No space to garden? Community gardens give everyone a place to grow
Gardeners at work in Burlington's Community Teaching Garden, a hands-on gardening program designed especially for beginning organic gardeners. Course participants learn how to plant, cultivate, harvest, and preserve fresh vegetables. Since the program began in 2003, more than 120 gardeners have successfully completed the 22-week course.
The SEEDS Garden, located northeast of downtown Durham, NC, includes community garden plots tended by the local neighborhood and people from all over Durham, a cut-flower garden for the Durham Farmers' Market, composting facilities, a medicinal herb garden, a permaculture pond, an outdoor classroom, an eight-panel mural on a neighboring abandoned warehouse wall and an outdoor art gallery.
Marvin Dunn, founder of the Overtown Community Gardens, understands first-hand the impact of community gardens. Marvin sees the Miami, FL, gardens as an important force for rebuilding community. "We started growing vegetables and fruits to give away to hungry people in the community but the real purpose goes beyond beautification or feeding the hungry." Many of the people in Overtown are considered "unemployable," but these gardens give people a chance to learn skills, make money and help their families.
The Generation of Good Hope Community Garden in Dorchester, MA, has become a melting pot where members of the community from around the world can meet. "We have families of West Indian, Latin American, African-American and Asian descent all gardening together," says garden founder Ming Nagasawa. The garden is a great place to exchange ideas, cultures and food. "We have cookouts where people can bring different dishes to try, and to talk about gardening and life in their homelands."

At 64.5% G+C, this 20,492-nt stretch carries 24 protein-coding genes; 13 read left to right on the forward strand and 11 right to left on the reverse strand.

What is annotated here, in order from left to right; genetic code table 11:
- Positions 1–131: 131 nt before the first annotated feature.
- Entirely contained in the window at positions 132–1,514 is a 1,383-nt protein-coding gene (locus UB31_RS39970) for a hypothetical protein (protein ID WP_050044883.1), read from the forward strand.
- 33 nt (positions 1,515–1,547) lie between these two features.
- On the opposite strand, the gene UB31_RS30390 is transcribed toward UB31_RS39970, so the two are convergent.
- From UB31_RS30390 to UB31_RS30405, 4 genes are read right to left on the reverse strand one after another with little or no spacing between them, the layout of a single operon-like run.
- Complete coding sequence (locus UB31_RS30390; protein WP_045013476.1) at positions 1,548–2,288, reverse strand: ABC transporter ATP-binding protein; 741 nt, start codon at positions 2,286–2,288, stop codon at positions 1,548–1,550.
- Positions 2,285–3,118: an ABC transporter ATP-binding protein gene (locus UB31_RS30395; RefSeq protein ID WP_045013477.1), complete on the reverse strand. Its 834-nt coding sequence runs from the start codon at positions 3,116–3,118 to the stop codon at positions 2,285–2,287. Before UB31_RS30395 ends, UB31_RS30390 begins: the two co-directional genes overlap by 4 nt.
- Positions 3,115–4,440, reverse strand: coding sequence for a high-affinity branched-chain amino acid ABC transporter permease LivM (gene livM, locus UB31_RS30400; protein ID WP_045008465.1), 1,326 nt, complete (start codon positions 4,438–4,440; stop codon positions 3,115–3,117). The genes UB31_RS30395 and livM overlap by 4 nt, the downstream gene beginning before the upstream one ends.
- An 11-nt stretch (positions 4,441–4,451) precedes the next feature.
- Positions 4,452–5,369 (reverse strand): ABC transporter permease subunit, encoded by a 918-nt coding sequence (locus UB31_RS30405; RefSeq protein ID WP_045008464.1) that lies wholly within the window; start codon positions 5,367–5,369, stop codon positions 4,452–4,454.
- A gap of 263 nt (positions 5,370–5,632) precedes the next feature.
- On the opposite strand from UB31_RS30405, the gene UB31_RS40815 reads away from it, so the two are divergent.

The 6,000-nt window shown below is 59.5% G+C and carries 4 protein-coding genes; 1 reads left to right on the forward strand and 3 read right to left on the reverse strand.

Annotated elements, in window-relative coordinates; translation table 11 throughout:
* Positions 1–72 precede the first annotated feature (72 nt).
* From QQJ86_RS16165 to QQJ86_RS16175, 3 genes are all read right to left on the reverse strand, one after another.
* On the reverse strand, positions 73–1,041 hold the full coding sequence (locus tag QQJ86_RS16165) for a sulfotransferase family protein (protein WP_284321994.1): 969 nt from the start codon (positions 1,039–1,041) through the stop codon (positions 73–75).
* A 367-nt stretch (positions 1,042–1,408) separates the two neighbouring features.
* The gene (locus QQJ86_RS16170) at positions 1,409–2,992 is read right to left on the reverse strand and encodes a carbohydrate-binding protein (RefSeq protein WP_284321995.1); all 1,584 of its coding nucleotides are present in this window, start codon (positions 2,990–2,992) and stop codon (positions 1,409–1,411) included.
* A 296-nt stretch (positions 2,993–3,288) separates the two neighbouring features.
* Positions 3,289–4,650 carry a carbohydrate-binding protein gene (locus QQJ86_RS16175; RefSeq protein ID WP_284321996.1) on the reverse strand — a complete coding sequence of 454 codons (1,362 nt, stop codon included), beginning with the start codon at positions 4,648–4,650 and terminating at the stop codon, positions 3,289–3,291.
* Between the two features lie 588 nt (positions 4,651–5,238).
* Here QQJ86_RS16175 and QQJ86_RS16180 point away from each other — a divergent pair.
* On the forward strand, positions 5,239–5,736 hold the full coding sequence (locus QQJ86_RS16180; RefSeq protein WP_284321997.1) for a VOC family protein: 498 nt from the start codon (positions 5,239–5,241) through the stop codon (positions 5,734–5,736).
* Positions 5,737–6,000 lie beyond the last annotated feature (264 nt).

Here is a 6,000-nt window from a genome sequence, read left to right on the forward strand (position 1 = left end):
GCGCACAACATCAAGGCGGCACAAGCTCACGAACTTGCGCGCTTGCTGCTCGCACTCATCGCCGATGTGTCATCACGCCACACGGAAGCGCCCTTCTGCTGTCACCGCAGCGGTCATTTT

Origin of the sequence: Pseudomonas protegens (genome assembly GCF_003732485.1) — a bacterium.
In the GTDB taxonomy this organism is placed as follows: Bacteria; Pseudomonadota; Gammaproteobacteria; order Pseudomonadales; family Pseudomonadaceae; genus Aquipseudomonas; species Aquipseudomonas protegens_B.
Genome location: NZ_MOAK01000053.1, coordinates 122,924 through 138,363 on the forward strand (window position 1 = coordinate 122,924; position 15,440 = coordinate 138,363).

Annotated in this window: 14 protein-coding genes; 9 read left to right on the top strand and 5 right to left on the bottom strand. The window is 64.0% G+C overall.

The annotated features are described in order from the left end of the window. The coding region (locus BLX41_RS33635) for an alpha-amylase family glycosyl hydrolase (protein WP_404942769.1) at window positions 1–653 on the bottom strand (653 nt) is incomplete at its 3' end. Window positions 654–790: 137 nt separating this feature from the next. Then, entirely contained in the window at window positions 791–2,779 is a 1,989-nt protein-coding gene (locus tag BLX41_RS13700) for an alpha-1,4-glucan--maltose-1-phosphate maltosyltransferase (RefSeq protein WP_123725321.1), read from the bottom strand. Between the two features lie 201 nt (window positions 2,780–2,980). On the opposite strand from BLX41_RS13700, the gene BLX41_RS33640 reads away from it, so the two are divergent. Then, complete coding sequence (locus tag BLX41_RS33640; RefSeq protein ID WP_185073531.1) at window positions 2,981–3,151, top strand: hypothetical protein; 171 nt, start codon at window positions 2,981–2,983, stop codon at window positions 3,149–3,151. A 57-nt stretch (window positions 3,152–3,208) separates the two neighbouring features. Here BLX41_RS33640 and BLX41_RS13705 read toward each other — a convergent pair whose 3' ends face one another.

Would you like to have your very own flower or vegetable garden, but need a place to plant it? Are you interested helping people in your town or neighborhood find a place to garden?
We support community gardening efforts through the Vermont Community Garden Network (VTCGN) and the American Community Gardening Association (ACGA), a trusted gardening resource. ACGA is the oldest community gardening association in the United States and its mission is to help create sustainable community gardens by providing education and resources.Find a Community Garden Nearby
ACGA has a directory of community gardens on its web site. Search by zip, city or state to find gardens all over the U.S. and Canada. The directory includes detailed information on each garden, including location, contact information, events and garden amenities.Want to Start a Community Garden?
Growing Communities is a two-day, hands-on workshop where participants learn strategies that community organizers use to develop dynamic leaders and create strong gardening programs.Expert Advice
ACGA has created a series of tip sheets that feature best practices from community gardens throughout the country. Here are the most popular tip sheets, in PDF:
- 10 Tips for Starting a Community Garden
- 10 Tools Every Community Gardener and Garden Needs
- 10 Tips on Gardening With Kids
- 10 Tips on Local Advocacy
You can help support ACGA's good work and receive their inspiring and informative newsletters by becoming a member — $45 annual fee. ACGA's annual Membership Conference brings together hundreds of people from across the United States, Canada and abroad who are engaged in all aspects of gardening and greening. The conference includes hands-on workshops, keynote speakers, a film festival, and visits to parks, school and community gardens.Research on Community Gardening
The benefits of community gardening, such as creating open space and fresh food, can't always be measured quantitatively. But, did you know that community gardens can reduce crime and increase property values, especially in urban neighborhoods? For more information read ACGA's research on community gardens.
Gardener's Supply is a committed, long-term corporate sponsor of the American Community Gardening Association.
Vermont Community Garden Network volunteers at work in the Archibald Neighborhood Garden in Burlington's Old North End. VTCGN provides guidance, technical assistance and mini grants to garden projects like this.